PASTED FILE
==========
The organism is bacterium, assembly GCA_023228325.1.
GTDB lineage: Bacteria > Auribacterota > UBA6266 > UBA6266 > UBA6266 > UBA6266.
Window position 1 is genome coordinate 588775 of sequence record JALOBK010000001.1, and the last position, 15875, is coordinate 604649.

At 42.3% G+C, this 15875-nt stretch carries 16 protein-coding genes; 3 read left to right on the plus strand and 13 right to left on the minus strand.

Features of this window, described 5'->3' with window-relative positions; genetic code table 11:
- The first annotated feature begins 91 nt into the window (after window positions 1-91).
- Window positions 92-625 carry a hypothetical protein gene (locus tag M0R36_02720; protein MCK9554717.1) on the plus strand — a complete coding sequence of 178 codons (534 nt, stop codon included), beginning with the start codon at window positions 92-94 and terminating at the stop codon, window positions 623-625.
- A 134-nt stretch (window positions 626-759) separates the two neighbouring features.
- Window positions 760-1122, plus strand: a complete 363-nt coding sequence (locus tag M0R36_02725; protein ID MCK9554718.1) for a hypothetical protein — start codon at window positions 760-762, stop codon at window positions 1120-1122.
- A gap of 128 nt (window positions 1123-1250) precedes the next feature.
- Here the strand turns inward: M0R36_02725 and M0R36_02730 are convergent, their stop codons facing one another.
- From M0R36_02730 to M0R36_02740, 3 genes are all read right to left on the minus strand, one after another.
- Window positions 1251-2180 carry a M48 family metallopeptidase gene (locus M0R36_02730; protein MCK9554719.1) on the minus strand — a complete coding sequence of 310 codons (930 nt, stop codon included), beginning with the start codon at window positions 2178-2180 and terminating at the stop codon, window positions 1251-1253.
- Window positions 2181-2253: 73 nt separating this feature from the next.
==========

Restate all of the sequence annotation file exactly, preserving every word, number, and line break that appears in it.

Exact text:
The organism is bacterium, assembly GCA_023228325.1.
GTDB lineage: Bacteria > Auribacterota > UBA6266 > UBA6266 > UBA6266 > UBA6266.
Window position 1 is genome coordinate 588775 of sequence record JALOBK010000001.1, and the last position, 15875, is coordinate 604649.

At 42.3% G+C, this 15875-nt stretch carries 16 protein-coding genes; 3 read left to right on the plus strand and 13 right to left on the minus strand.

Features of this window, described 5'->3' with window-relative positions; genetic code table 11:
- The first annotated feature begins 91 nt into the window (after window positions 1-91).
- Window positions 92-625 carry a hypothetical protein gene (locus tag M0R36_02720; protein MCK9554717.1) on the plus strand — a complete coding sequence of 178 codons (534 nt, stop codon included), beginning with the start codon at window positions 92-94 and terminating at the stop codon, window positions 623-625.
- A 134-nt stretch (window positions 626-759) separates the two neighbouring features.
- Window positions 760-1122, plus strand: a complete 363-nt coding sequence (locus tag M0R36_02725; protein ID MCK9554718.1) for a hypothetical protein — start codon at window positions 760-762, stop codon at window positions 1120-1122.
- A gap of 128 nt (window positions 1123-1250) precedes the next feature.
- Here the strand turns inward: M0R36_02725 and M0R36_02730 are convergent, their stop codons facing one another.
- From M0R36_02730 to M0R36_02740, 3 genes are all read right to left on the minus strand, one after another.
- Window positions 1251-2180 carry a M48 family metallopeptidase gene (locus M0R36_02730; protein MCK9554719.1) on the minus strand — a complete coding sequence of 310 codons (930 nt, stop codon included), beginning with the start codon at window positions 2178-2180 and terminating at the stop codon, window positions 1251-1253.
- Window positions 2181-2253: 73 nt separating this feature from the next.